I am sending the I.C.O. a copy anyway, but either way, I am making it avilable for public use - I believe Experian have not only shot themselves in the foot, but just about blown both legs off with both barrels.;)


I'm often a sarcastic SOB and speak my mind (and I don't do PC at all), but I have a laugh as I go. I won't be intimidated, and I don't take prisoners... so live with it, or go get yourself a humour implant :p

 

Copy of Law book from Amazon…£19.95, Refund Request stamp...32p, LBA stamp...also 32p, Court fees...£750.00,

The look on the bank's barrister's face, when they lost the '£25k Mother-of-all unfair charges' cases...(plus his £8k+ of costs)... Priceless!

 

The legal bit: These are my opinions and own view of legislation and process. I accept no liability whatsoever for any outcome as a result of anyone invoking any or all of the advice given - clarify your own personal stuation with an insured legal professional.

Saying that, I've used these methods against many of these corporate crooks:evil: and won hands down!:D

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You are right The OFT have agreed with the CRAs up until now, what are they up too ?

 

 

 

Erm... oh no they haven't. The CRAs try telling people this, but I was on the phone yesterday to the OFTs records archive section and they denied it, even when I asked would a disclosure request under the FOI Act make them find it.

 

They stated quite clearly that they know of no agreement to which their dept. was party to in relation to data processing and insisted that it was an I.C.O. issue only.

 

What's more, they are happy to put this in writing to me. I have written to them asking for them to do so and confirm their comments in the telephone call.

 

Don't believe anyhting the CRAs tell you, unless they can back it up... they are starting to realise that people are simply NOT prepared to listen to spin and bulls**t anymore and want some hard facts.

 

We are slowly getting facts. Note the response from Experian in the Victory thread...

"As discussed I can also confirm that as far as we are aware there is no specific piece of documentation or legislation that provides us with the right to retain your information for six years from the date an account is settled." Experian letter, 06/09/2006

Documentation means any written agreements or recommendations from the OFT, I.C.O., Secretary of State, Father Christmas, or the Tooth Fairy for that matter.

 

It is clear that the I.C.O. (let alone the OFT) hasn't actually issued any directive or previous ruling, or memo, or email, or nothing... the CRAs are making it up, or this guy is now lying in his admission letter.


I'm often a sarcastic SOB and speak my mind (and I don't do PC at all), but I have a laugh as I go. I won't be intimidated, and I don't take prisoners... so live with it, or go get yourself a humour implant :p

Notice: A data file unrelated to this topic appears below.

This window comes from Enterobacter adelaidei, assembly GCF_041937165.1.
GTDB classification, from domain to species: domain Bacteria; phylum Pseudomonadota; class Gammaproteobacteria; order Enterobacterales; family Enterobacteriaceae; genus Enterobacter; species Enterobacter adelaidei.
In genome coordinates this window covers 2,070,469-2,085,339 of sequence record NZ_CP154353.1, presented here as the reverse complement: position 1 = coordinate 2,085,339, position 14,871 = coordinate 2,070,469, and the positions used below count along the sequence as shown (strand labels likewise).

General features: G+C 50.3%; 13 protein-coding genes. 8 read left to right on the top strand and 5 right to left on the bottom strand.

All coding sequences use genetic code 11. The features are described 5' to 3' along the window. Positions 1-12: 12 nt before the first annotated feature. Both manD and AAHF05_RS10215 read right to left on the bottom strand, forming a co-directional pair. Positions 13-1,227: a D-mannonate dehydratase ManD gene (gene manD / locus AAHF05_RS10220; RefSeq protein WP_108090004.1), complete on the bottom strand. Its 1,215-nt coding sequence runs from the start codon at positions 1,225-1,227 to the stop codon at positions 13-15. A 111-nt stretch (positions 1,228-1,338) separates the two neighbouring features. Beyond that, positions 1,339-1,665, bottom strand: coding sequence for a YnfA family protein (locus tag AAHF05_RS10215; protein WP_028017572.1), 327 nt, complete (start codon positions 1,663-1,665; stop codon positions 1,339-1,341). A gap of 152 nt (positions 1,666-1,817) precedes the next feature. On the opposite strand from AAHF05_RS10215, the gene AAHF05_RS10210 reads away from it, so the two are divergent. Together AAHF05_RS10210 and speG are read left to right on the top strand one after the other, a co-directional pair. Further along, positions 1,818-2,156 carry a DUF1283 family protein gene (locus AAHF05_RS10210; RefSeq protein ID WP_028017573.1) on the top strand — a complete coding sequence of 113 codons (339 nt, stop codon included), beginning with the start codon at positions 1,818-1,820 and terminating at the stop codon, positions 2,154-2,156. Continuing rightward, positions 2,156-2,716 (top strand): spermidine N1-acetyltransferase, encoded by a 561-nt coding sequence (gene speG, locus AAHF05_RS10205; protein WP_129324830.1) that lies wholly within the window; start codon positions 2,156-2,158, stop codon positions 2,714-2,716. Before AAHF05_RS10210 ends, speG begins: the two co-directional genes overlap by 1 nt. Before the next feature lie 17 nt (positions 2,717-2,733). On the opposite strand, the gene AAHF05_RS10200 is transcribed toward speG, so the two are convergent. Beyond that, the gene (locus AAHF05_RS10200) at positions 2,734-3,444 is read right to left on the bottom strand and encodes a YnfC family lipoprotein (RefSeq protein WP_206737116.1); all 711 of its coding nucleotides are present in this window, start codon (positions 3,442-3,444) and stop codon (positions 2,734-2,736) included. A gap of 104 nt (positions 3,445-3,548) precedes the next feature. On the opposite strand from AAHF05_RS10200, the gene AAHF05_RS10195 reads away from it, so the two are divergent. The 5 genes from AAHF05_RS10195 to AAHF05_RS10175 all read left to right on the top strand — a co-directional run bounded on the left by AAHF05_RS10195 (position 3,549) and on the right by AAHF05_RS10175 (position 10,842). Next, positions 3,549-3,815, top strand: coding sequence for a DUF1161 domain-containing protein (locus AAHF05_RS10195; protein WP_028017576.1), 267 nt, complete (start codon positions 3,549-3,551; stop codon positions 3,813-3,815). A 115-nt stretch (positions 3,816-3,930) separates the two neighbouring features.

Copy of Law book from Amazon…£19.95, Refund Request stamp...32p, LBA stamp...also 32p, Court fees...£750.00,

The look on the bank's barrister's face, when they lost the '£25k Mother-of-all unfair charges' cases...(plus his £8k+ of costs)... Priceless!

 

The legal bit: These are my opinions and own view of legislation and process. I accept no liability whatsoever for any outcome as a result of anyone invoking any or all of the advice given - clarify your own personal stuation with an insured legal professional.

Saying that, I've used these methods against many of these corporate crooks:evil: and won hands down!:D

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thanks for your advice today surly - I am now crystal clear about my position and next few steps - one more round of letters demanding the evidence from the lenders and the CRAs that they obviously won't be able to come up with and then an N1 with £150 initially to NatWest & Vodafone, small claims track on the AQ and that should be that.

 

As for being an Information Commissioners Office test case - why the hell not. I've sent them my initial letter - I'll turn it into chapter and verse with dates, times, contracts and everything else I can find and see what happens. I now realise, even the people who really should understand the Data Protection Act actually, when challenged, don't appear to - I feel a lot less nervous than I did earlier today - thanks everyone.

Dayglo.

 

p.s. within about an hour of the phonecall from surly - I had a DCA on the phone letting me know that they have agreed to remove my default!! 1 down - 3 to go.

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thanks for your advice today surly - I am now crystal clear about my position and next few steps - one more round of letters demanding the evidence from the lenders and the CRAs that they obviously won't be able to come up with and then an N1 with £150 initially to NatWest & Vodafone, small claims track on the AQ and that should be that.

 

As for being an Information Commissioners Office test case - why the hell not. I've sent them my initial letter - I'll turn it into chapter and verse with dates, times, contracts and everything else I can find and see what happens. I now realise, even the people who really should understand the Data Protection Act actually, when challenged, don't appear to - I feel a lot less nervous than I did earlier today - thanks everyone.